Picture a marriage with no negativity, shame, or blame. Believe it or not, it's possible.

Here are three steps you can take to detoxing your marriage.

1. Stop verbal abuse

It goes without saying that any form of abuse in unacceptable in a relationship. (We will not be addressing psychological or physical abuse in this article). Verbal abuse can be a silent killer of relationships because many people do not realize that they are being abusive. It is not always easy to measure since there is no visible proof. But lashing out to voice grievances chips away at the trust in a relationship, to the point that couples often disengage because their marriage is no longer safe. You may temporarily feel better getting your feelings out in an explosive way, but it's at a great cost to your marriage.

While you may be aware of the more obvious cases of verbal abuse such as yelling and name-calling, there are more subtle forms which do equally as much damage such as blaming or shaming. Sarcastic remarks, putdowns, nagging and griping sap the warmth and love from a marriage, causing disconnection and cycles of negativity. For a relationship to thrive, these toxic comments must be eliminated.

2. Act for the sake of the relationship

When you are about to make a comment, take a moment and think about the effect it will have on your relationship. Will it enhance your connection or not? If the answer is no, exercise restraint.

This reminds me of the famous Talmudic story (Shabbos 31a) of a convert who asked Hillel to teach him the entire Torah on one foot. Hillel responded, “That which is hateful to your friend, do not do. All the rest is commentary. Go and study it.” Commenting on this passage Rabbi Dov Ber, the Maggid of Mezeritch translated “your friend” to mean your “connection” (in Hebrew the two words share the same root). In any relationship, whether it is with God or with your friend, the goal is connection. Therefore every thought, word, or action needs to be evaluated as to whether or not it will foster a deep connection or detract from it. Let us ask ourselves, will this thought, word, or action be helpful for our relationship with our spouse? Will it nurture the relationship or will it damage it? Even if you are feeling angry or hurt, it is important to possess the wisdom of one who can foresee the long-term outcome of his/her choices.

Related Article: Love Is a Verb

3. Ask for what you need

If you are feeling upset or frustrated in your relationship, a more productive way of expressing those feelings is to articulate the request or unmet need that lies beneath them. What do you need from your spouse?

It is easy to get so wrapped up in the conflict that you forget what you are fighting for. Take a few moments to become aware of what you are doing and discover what it is that you really want.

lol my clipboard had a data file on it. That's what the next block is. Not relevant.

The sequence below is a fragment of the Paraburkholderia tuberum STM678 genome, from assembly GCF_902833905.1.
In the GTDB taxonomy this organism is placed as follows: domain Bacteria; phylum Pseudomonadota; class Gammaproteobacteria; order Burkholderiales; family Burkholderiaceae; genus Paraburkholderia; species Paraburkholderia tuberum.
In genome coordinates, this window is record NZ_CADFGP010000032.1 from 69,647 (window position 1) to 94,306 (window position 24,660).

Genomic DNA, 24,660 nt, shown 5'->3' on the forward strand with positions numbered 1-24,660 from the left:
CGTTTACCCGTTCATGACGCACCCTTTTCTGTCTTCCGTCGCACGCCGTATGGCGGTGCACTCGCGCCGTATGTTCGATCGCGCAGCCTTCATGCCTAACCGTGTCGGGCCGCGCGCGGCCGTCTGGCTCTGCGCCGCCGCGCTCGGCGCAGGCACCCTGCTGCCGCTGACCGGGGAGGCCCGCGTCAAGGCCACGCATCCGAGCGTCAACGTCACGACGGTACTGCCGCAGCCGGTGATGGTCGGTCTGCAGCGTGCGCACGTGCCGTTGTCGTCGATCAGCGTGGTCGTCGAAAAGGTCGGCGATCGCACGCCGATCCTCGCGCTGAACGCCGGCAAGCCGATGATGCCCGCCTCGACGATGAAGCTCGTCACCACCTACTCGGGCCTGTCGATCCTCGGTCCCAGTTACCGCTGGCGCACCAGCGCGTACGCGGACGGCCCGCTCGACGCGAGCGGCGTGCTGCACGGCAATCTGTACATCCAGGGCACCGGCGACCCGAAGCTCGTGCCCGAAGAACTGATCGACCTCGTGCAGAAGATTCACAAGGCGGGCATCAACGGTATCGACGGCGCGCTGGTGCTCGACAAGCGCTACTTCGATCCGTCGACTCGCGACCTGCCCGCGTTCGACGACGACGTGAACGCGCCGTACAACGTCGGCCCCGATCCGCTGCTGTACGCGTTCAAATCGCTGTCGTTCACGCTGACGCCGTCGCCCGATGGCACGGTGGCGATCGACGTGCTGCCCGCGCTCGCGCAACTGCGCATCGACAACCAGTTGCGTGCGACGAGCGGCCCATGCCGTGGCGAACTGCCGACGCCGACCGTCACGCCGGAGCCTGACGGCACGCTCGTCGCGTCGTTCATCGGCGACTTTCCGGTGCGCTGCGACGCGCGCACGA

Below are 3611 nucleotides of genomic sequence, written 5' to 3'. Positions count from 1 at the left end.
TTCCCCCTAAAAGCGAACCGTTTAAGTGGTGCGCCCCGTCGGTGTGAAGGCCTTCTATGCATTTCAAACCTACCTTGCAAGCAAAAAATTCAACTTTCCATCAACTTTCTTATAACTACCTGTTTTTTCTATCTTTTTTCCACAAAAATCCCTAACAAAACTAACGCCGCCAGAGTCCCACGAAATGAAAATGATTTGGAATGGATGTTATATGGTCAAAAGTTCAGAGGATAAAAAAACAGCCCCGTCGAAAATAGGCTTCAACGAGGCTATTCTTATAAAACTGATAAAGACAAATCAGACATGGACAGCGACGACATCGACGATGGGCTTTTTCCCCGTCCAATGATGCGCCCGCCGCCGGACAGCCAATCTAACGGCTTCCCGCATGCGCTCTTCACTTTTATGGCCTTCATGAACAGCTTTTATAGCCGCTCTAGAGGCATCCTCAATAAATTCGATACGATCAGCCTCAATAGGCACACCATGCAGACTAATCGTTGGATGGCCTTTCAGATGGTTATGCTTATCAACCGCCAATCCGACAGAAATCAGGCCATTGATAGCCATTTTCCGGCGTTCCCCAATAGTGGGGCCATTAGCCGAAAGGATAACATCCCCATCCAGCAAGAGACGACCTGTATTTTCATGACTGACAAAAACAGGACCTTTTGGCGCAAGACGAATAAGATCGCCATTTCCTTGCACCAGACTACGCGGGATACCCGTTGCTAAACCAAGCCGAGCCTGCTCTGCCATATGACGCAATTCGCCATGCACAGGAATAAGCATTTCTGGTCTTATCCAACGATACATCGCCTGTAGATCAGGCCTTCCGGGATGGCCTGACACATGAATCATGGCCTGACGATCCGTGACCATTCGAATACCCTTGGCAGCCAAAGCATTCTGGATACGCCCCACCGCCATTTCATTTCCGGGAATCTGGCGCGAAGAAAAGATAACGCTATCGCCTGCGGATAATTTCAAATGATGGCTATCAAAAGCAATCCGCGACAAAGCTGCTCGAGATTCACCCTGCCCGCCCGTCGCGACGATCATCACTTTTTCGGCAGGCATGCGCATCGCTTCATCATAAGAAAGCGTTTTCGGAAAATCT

Nagging, blaming, criticizing, only drives the other person away.

The bottom line is that you are angry because there is something from your spouse that you are not getting. Nagging, blaming, shaming, criticizing, goes nowhere except to drive the other person away. Asking directly for what you want is a much more productive way to get what you need.

There is an important rule to asking for what you want. Be careful not to add a threat to your request. For instance, if you ask your spouse to spend more time with you and you add that you will go elsewhere if the request is not met, you are unlikely to get the results you truly want as you are setting up an unsafe environment. The main thing is to be able to ask for what you want in the context of safety.

One way to do that is to take responsibility for your feelings and speak about them in a mature way. One manner in which this can be accomplished is by sampling making “I” statements. Instead of criticizing, blaming, or shaming when we are feeling hurt, try: “I feel sad or belittled when you talk to me like that.” When you put the focus on yourself you are decreasing the potential for reactivity from your spouse. While one can dispute the facts, one cannot argue about a feeling. By making an “I” statement, you have removed the threat, and in turn, created safety.

If you have been hurt, it may appear to be an insurmountable task to detox your marriage. How can you not harp on past wrongdoings? Yet to move forward you must eliminate blame, shame, and criticism to the best of your ability. These are toxic behaviors that poison your marriage. By implementing positive changes into your relationship you can detox your marriage and rediscover the joy and blessing marriage has to offer.

Some of the ideas in this article are from Imago Therapy, by Dr Harville Hendrix and his wife Dr Helen Lakelly Hunt. Excerpted from Rabbi Slatkin’s new book Is My Marriage Over: The Five Step Action Plan to Saving Your Marriage, available for download at http://www.therelationshiprabbi.com/is-my-marriage-over